Just sayin’…

  6. 306
    Scared Amoeba says:

    Regarding the FoI blizzard targeted at the CRU and coordinated by McIntyre, see McIntyre’s template here (complete with miss-spelled ‘involing’:

    http://climateaudit.org/2009/07/24/cru-refuses-data-once-again/#comment-188529

    An indication of the level of intellect of McIntyre’s zombies is exemplified by this FoI request:

    FOI_09-97
    I hereby make a EIR/FOI request in respect to any confidentiality agreements)restricting transmission of CRUTEM data to non-academics involing the following countries: [insert 5 or so countries that are different from ones already requested1]
    1. the date of any applicable confidentiality agreements;
    2. the parties to such confidentiality agreement, including the full name of any organization;
    3. a copy of the section of the confidentiality agreement that “prevents further transmission to non-academics”.
    4. a copy of the entire confidentiality agreement,

    You will note that this particular zombie sent the FoI request without specifying the countries that the FoI request concerned.

    http://www.whatdotheyknow.com/request/25032/response/66822/attach/2/Response%20letter%20199%20100121.pdf

  7. 307
    Steve in Dublin says:

    The perils of exaggerating to make a point. 100 million would take us man-made CO2 negative, and who knows what adverse effects that would have? I suspect it wouldn’t help the real trees much :-\

    Sorry, enough of the OT stuff. I’ll leave it there.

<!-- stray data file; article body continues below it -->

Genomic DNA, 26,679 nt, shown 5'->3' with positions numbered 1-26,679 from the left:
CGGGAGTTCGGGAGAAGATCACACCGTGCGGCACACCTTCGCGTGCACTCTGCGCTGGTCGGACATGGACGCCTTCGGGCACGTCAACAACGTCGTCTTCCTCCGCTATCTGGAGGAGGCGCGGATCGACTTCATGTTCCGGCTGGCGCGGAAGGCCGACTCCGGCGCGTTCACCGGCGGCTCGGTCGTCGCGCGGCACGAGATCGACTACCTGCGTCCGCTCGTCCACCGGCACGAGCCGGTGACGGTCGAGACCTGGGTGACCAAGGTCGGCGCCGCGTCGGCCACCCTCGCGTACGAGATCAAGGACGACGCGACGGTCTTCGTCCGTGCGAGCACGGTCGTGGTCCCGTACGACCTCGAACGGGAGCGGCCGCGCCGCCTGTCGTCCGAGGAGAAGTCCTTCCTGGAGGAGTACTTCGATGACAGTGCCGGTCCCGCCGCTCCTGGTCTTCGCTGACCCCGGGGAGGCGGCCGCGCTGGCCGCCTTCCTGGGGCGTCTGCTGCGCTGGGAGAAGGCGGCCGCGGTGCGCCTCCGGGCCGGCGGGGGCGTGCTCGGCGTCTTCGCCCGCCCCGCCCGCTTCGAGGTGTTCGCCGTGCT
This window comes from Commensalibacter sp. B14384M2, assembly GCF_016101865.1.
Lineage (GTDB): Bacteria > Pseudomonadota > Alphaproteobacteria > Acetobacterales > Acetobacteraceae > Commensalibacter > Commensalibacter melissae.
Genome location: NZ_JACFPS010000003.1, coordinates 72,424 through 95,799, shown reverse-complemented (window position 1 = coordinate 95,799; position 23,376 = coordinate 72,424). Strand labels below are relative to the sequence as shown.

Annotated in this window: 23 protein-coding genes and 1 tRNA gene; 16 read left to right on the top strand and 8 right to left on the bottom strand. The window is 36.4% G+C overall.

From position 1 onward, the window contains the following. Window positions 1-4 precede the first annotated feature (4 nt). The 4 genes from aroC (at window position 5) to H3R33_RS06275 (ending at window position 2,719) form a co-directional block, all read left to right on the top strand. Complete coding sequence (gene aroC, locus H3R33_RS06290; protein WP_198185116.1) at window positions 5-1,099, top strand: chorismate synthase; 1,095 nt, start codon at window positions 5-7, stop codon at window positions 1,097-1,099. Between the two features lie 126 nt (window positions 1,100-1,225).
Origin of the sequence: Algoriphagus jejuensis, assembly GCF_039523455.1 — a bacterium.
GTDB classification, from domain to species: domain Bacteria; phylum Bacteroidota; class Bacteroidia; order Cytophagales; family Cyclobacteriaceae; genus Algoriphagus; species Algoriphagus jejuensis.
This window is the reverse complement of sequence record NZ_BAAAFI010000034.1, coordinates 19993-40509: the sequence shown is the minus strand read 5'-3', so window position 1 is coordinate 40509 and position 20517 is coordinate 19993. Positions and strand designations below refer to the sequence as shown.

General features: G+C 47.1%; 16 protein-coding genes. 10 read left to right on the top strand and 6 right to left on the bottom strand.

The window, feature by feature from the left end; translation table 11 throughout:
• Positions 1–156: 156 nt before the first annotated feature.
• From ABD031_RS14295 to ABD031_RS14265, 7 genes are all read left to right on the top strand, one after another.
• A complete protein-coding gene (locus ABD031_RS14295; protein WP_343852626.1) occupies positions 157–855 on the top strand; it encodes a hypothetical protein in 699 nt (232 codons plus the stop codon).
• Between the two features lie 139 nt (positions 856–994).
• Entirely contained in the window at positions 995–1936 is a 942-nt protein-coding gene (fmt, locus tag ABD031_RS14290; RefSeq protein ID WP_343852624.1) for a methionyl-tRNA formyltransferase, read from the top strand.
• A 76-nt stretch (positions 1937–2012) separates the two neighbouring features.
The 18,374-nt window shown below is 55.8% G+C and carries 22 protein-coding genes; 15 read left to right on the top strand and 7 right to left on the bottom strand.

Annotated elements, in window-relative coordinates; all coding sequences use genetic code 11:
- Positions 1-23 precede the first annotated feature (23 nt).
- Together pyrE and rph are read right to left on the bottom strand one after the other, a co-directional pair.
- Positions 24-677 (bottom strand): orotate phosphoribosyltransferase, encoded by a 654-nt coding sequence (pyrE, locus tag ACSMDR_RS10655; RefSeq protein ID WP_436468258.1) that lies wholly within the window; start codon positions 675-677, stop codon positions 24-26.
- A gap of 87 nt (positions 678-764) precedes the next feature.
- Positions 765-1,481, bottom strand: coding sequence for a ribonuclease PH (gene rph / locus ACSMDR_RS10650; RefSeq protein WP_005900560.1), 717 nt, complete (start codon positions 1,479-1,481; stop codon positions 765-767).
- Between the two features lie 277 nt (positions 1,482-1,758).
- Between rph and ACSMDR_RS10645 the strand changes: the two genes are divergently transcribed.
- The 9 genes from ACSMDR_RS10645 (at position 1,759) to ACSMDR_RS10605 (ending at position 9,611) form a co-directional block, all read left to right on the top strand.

8. 308
    ZZT says:

    From: http://bishophill.squarespace.com/blog/2010/4/16/actons-eleven-the-response.html?currentPage=2#comments

    The primary frustration with these investigations is that they are dancing around the principal issue that people care about: the IPCC and its implications for policy. Focusing only on CRU activities (which was the charge of the Oxbourgh panel) is of interest mainly to UEA and possibly the politics of UK research funding (it will be interesting to see if the U.S. DOE sends any more $$ to CRU). Given their selection of CRU research publications to investigate (see Bishop Hill), the Oxbourgh investigation has little credibility in my opinion. However, I still think it unlikely that actual scientific malfeasance is present in any of these papers: there is no malfeasance associated with sloppy record keeping, making shaky assumptions, and using inappropriate statistical methods in a published scientific journal article.